11. This is a famous clip from The Bandwagon and was used as the springboard theme for the retrospective movie, and its sequels, That's Entertainment! What I find interesting here is that the scripted characters represent different elements of the musical. Jack: The Shakespearean or classic actor. - acting Fred: The dancer Nanette: The singer Oscar: The musician/songwriter Note: We have heard a lot about techs, producers, and directors in the course, but not much about songwriters so far. They are as vital as the performers! Songwriters, such as George Gershwin, Cole Porter, Irving Berlin, (all uncovered) and George M. Cohan (partially covered) created a majority of song content. One star omission in the above number though was Cyd Charisse, important as well; however, she would have been an extra in the dance category, if they were striving for different pathways. It is interesting how they chose the elements of the representation for the viewer. The fact that acting, singing, dancing and songwriting/musician are the four elements of this iconic song represents that it is a collaborative effort in front of the camera, as much as behind it.
  12. I really like Alice Faye and love her movies. She did a number of films in the thirties and several with Shirley Temple, including Stowaway, Poor Little Rich Girl. Alice Faye appeared with Jack Haley and Robert Young in the Temple films, but also in many others. I love Alexander's Ragtime Band as well. Thank you for including her. I know that it is impossible to mention all, but there are some who should be spotlighted, including Alice Faye.
  13. If we talk about movie musicals of the 1940's, we have to include Vera Ellen! She not only danced in the 40's but sequeyed into big films of the 1950s as well. Vera Ellen danced as Ivy Smith in On the Town pairing up with Gene Kelly*, as well as in other musical films, such as Words and Music (1948), Wonder Man (1945) and The Kid from Brooklyn (1946) the last two with Danny Kaye. As we head into the 1950's next week, she will appear in 1950's White Christmas, Three Little Words, and The Belle of New York, etc. Vera Ellen was an amazing dancer who could embrace tap, ballet and jazz very skillfully. She had a mean nerve tap as well to rival Ann Miller and Eleanor Powell, but also had an athletic style, vivacious and full of energy. As "Miss Turnstiles" she was the one sought after throughout the film, On the Town, and got to show off her abilities. In White Christmas, she dazzled again with many great dance numbers - classics - and showed off her acting as well. Thee were many dancers of the era in the 40s and the upcoming 50's as well, including Cyd Charisse, Ann Miller, Carol Haney and of course, Leslie Caron. I hope that we go into all of their films and careers, but let's not forget, Vera Ellen! What do you think about Vera? ----------------------------------------------------- *Quiz #2 was a bit vague in its question about who Gene Kelly paired up with. Vera Ellen was not in the multiple choice list of answers; therefore, Betty Garrett was the one I chose because she was in the film, On the Town, but Vera was the actual dancing partner.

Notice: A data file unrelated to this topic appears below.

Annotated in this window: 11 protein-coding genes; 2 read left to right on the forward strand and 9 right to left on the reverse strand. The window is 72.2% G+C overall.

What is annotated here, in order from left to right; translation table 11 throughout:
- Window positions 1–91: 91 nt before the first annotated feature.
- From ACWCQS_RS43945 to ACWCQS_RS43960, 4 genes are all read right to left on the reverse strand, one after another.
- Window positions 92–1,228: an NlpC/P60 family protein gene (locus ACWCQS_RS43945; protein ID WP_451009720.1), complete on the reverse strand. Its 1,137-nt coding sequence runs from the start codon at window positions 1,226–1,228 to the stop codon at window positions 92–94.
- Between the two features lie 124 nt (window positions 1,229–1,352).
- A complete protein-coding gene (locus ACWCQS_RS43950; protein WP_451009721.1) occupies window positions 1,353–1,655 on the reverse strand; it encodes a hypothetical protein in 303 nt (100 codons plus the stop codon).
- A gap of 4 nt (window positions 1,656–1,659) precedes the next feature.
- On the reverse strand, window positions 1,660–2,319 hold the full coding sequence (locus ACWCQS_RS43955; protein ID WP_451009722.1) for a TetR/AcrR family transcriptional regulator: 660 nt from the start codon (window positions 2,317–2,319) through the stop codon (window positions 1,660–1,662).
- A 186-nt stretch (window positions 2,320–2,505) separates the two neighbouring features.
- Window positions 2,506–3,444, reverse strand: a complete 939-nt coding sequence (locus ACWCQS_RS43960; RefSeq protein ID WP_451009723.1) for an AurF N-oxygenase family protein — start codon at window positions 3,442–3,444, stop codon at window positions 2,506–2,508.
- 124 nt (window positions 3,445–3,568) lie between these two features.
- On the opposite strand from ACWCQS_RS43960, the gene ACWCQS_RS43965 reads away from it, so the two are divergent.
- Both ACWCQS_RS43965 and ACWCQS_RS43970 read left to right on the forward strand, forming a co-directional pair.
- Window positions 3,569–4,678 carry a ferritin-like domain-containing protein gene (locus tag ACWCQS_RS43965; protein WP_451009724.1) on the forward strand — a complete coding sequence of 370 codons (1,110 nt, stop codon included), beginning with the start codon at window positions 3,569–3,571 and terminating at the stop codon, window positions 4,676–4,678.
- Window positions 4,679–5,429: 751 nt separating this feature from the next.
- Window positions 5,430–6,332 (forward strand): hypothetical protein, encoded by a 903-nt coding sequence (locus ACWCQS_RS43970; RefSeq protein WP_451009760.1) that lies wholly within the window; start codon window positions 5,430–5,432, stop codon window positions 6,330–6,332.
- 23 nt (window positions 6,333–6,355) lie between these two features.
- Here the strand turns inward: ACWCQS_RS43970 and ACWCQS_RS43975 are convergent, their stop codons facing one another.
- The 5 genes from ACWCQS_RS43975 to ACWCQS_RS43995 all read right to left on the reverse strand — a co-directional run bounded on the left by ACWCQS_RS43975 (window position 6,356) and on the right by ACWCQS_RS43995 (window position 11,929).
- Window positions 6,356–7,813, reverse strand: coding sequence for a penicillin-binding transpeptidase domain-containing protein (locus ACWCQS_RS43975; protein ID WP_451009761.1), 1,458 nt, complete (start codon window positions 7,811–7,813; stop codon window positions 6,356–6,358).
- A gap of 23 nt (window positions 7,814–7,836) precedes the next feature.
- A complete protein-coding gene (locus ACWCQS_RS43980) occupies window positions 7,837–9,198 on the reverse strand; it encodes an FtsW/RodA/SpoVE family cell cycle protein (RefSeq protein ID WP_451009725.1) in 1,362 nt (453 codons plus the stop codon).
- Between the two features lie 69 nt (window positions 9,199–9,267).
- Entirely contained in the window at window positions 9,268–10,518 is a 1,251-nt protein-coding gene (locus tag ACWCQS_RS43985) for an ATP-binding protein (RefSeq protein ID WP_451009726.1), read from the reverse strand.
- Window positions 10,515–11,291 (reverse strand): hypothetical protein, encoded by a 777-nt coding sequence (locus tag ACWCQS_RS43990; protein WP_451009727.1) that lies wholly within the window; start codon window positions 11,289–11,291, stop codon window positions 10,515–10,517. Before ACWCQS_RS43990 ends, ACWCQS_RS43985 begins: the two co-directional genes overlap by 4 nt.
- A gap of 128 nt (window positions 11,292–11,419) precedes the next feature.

14. I know that this is a Daily Dose board for #8; however there is never an official board where we can post about the Daily Lecture/Video. In this case, I would like to request a "sin license" (permission) to do just that - and comment on the video about On the Town. I liked the comment made about Gene Kelly's quote, that all are important in musicals. I had recently posted in the Ruby Keeler / Eleanor Powell board (but now cannot find it to repeat my own quote here); therefore, I paraphrase myself.... Since Gene Kelly said that every performer/tech person is important, I wanted to repeat the quote from my other post about ballet master, George Balanchine. The quote attributed to Balanchine is that, "Everyone contributes to the painting." This is what Gene Kelly was saying. Every performer from the extra to the star, costume and set designers, tech people - they all created art. This is even more true later on in Gene Kelly's own masterpiece, An American in Paris, where he connotatively and literally created "art." In On the Town Gene Kelly's insistence on location shooting did make this such an incredible musical. If filmed on a sound stage, it still would have been wonderful; however, the backdrop of New York - in which New York becomes a character - really propelled the idea of Americana and its values. Viewers who were unable to see this landmarks in person, witnessed them as part of the American Dream. New York was the land of opportunity for the Ellis Island immigrants, and still calls people to achieve their dreams on Broadway, or in the arts. The lively, busy streets of New York with its people from the elite to the working class, set the pace for a fast action musical film, full of the vitality and pulse of the city. It almost is an homage as well to that "Forty-Second Street" Busby Berkley number - "...where the underworld meets the elite....." New York contains people of all types and from all walks of life. Two years ago, I saw the revival of On the Town on Broadway, with Broadway veterean, Tony Yazbek as Gabey and Megan Fairchild (NYCB dancer) as Ivy. I didn't recognize most of the songs, including, "I Can Cook, Too!" and realized that the songs must have been mostly rewritten for the movie. The opening (construction worker / "New York, New York" was the same, as well as a similar introduction to Miss Turnstiles. It gave a thrill and a nod to the film version. It was difficult, however, accepting someone other than Gene Kelly playing the role, but because it was vastly different in songs, it worked. Nothing, however, could match Gene Kelly's performance. It is ingrained in our psyches, and we reference it in memory as the ultimate performance of the musical part. The team of actors in the film was incredible, and it makes me admire not only Ann Miller, Betty Garrett, and Jules Munchin, but also Frank Sinatra. He humbly took on a series of comic roles where he was not the romantic lead. Good for him! He played a comic character; whereas in fact, he was the heartthrob of the era. I love it when actors play against type, and/or parody. His willingness to be the lesser endeared him, to audiences even further, I think, and don't forget that he had two or three fabulous solos for all of his adoring fans! Gene Kelly, however, is the ultimate and consummate performer, with his song and dance, but also for his inclusion of ballet. I write a lot about ballet, so this is important to me. In the recent revival of On The Town on Broadway, they cast a NYCB ballet company dancer for Ivy, as well as NYCB company dancers for the recent Broadway production of An American in Paris, to which I could address many of the above comments. The "Paris" production handled things a bit differently as well. In summary, I wanted to know if we could have a message board for the videos. I always have something to say about them, and if you will forgive my "sin license" (to deviate from the norm) I wanted to express my comments